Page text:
OTTAWA - Canada is not facing a crisis over public pensions, the country's budget watchdog concludes in a report that appears to undermine the Harper government's claim that the system is unsustainable.
The analysis from Parliamentary Budget Officer Kevin Page set off a storm in the Commons on Wednesday, with opposition parties accusing government ministers of fear mongering and waging a war on poor seniors.
An agitated Finance Minister Jim Flaherty called Page "unbelievable, unreliable, incredible" in a short scrum with reporters after question period, but did not contradict the PBO's numbers.
And in the Commons, Human Resources Minister Diane Finley evoked the crisis in Europe — where she said public pensions drain as much as 15 per cent of gross domestic product — as what could happen in Canada.
Opposition critics responded that it was the government that lacked credibility on the issue, alleging that it had concocted a "crisis" where none existed in order to push its ideological agenda.
"Ideologically they don't believe in a public pension system," said the NDP's Peter Julian.
Liberal Leader Bob Rae warned the government that Canadians will have long memories and will have an option to stop the proposed cutbacks to Old Age Security in the next election.
"This government cannot control what happens to public expenditures beyond 2015 with respect to OAS," he said. "Canadian should not think they have no choice in the 2015 election."
The proposal to rein in spending on OAS was first announced by Prime Minister Stephen Harper in a speech in Davos last month.
Since, ministers said one option would be to raise the age of eligibility for OAS — which pays seniors an average of about $500 a month — to 67 from the current 65.
Page said the government may have other reasons for making the changes, but inability to pay for the benefits is not an issue either in the short term or long term. In fact, not only is the OAS sustainable, but Ottawa has room to sweeten benefits.
"PBO's updated long-term debt-to-GDP (gross domestic product) show that the federal fiscal structure is sustainable even under the baseline assumption that there is some additional enrichment to elderly benefit payments," the report states.
"This indicates that... the federal government could reduce revenue, increase program spending or some combination of both ... while maintaining fiscal sustainability."
Page's report breaks no new ground on the costs of OAS, or other government-financed income supports, such as the Guaranteed Income Supplement that goes only to poor seniors.
Nor does it deny that 20 years from now, the number of Canadians receiving these benefits will double as the bulging baby-boomer cohort moves through retirement years.
The PBO also agrees with the government that costs are slated to rise from the current $36 billion to about $108 billion in 2030 once inflation is factored in.
In fact, Page believes Ottawa will want to sweeten benefits so seniors don't fall behind other segments of the population, meaning the costs would peak at about $142 billion by the mid-2030s.
For weeks, Harper ministers have described this scenario as a "crisis" and an "unsustainable" run-up in costs.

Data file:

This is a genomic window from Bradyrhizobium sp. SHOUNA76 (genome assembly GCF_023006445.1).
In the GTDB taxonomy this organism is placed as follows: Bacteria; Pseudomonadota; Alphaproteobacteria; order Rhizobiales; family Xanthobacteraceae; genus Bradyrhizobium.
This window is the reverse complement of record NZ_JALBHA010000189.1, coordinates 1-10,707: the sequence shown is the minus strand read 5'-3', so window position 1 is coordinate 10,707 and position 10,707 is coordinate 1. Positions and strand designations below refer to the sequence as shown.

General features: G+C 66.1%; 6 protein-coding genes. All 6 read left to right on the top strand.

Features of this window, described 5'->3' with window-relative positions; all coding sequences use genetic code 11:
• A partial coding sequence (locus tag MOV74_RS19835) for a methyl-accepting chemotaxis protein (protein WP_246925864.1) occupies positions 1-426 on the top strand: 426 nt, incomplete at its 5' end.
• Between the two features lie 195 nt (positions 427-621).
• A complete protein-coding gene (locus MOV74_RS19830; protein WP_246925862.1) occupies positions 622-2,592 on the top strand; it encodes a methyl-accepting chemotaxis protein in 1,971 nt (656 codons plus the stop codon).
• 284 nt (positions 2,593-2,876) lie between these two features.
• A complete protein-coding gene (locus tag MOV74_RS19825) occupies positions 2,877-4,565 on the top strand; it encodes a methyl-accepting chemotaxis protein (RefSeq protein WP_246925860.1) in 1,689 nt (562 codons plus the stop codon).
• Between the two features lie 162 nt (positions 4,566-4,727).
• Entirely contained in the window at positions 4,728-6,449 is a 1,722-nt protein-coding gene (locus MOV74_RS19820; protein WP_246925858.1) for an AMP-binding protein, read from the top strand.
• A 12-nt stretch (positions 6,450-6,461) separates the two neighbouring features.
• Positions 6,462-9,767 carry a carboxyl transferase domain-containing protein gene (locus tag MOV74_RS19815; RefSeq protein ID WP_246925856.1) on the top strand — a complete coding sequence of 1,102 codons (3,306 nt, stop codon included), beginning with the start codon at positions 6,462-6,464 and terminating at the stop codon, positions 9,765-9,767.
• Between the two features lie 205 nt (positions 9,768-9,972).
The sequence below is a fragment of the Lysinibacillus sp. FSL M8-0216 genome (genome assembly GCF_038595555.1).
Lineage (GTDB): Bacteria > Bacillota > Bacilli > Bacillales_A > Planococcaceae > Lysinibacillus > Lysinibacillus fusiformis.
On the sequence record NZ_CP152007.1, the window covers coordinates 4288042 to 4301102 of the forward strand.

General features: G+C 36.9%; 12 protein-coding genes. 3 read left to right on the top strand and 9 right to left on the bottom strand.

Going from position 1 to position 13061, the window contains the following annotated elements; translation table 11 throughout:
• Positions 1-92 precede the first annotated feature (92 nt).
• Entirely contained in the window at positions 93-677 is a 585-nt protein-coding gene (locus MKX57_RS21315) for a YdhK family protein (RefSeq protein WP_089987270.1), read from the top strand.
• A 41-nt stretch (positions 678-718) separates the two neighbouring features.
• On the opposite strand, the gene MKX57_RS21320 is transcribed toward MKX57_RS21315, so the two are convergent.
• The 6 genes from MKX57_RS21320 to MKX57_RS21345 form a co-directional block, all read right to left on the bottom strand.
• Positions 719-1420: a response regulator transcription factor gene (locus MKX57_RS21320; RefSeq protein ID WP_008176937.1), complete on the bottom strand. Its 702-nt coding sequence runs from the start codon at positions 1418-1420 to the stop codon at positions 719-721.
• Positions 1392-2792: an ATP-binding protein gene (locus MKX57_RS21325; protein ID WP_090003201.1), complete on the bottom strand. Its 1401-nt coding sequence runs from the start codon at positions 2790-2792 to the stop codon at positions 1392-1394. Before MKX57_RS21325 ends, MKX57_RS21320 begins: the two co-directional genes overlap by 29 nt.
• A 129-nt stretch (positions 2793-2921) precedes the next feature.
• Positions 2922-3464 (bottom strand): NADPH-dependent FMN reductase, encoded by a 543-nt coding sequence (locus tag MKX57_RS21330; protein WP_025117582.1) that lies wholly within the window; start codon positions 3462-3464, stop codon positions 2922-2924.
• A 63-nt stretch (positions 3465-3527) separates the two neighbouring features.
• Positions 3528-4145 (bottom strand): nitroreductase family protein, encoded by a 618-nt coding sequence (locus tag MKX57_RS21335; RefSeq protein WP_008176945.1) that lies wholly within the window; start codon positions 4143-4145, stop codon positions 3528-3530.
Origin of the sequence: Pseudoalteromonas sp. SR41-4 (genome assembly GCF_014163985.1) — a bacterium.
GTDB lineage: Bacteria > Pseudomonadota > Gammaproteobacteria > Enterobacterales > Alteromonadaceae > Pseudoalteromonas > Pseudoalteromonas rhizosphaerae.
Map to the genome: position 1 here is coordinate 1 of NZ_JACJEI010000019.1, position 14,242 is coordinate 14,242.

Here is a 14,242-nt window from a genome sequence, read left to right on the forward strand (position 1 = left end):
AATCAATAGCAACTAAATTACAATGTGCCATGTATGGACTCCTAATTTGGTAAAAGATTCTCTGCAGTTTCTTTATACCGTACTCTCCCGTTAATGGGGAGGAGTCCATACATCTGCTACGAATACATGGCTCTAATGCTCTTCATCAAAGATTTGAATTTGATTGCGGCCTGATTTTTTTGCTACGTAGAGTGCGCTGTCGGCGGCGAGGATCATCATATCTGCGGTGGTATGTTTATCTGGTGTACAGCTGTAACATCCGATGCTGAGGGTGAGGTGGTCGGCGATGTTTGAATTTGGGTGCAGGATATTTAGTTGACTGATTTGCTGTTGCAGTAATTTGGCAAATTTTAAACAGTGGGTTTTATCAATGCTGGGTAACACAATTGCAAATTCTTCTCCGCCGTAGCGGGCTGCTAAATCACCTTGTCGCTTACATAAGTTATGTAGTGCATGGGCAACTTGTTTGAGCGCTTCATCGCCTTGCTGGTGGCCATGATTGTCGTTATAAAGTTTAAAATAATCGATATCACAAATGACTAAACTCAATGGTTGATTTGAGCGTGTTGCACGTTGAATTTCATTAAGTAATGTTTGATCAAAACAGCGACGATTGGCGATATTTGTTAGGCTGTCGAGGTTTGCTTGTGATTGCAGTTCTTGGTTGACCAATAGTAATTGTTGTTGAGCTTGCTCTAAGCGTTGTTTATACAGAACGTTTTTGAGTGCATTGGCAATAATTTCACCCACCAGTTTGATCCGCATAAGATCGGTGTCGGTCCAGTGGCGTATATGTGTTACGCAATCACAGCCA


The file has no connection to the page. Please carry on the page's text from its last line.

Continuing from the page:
But Page said looking at the problem in terms of ballooning costs misses the fact that the economy will also expand during that period, as will Ottawa's coffers.
"It's scary. You can mislead people by saying, 'Oh, it's going to double,' " Page said in an interview.
"But (by 2030), the size of the economy is going to be more than double, and budgetary revenues will double. You cannot argue the government has a fiscal sustainability problem."
Toronto-based economist Dale Orr, who follows fiscal issues closely, agreed with Page that elderly benefits are sustainable, although he said raising the retirement age to 67 make sense given that people live longer.
"Compared to other countries, Canada is in very good shape fiscally," he said, noting that elderly benefits represent a small slice of the economic pie.
Ottawa is also in better position to absorb the OAS cost increases because, in December, it acted on future health costs, pegging increases to economic growth plus inflation, Page said.
That helped create fiscal room worth about 0.4 per cent of GDP, or about $7 billion in today's dollars. And it set the government on a track where the national debt as a ratio of GDP can decline even as the boomers move into retirement.
Page said OAS and GIS should be thought of not in nominal terms, as the government is presenting the issue, but in relation to the size of the economy.
By that calculation, costs peak at 3.2 per cent of gross domestic product, about one point higher than the current burden, 25 years from now. That's still one-fifth the burden that Finley cited for some European countries.
As a part of federal program spending, elderly benefits do rise from the current 14.8 per cent to 20.9 per cent in 2030-31, before beginning a long and slow decline to current levels.
"Yeah, it's going to go up, and then it's going to go down, so where's the crisis?" said Page. "They've provided no analytical support."
The Office of the Chief Actuary, a government agency, has produced a similar cost analysis to Page.
A 2010 paper commissioned by the Finance Department also concluded "the public retirement income system is financially sustainable."
The new report suggests that the debate over public pensions should be about priorities, not necessity.
Despite his finding, Page said the government is correct in dealing with the issue of aging. He added that while sustainability is not a problem, Ottawa may want to clear fiscal room so it can deal with other challenges.
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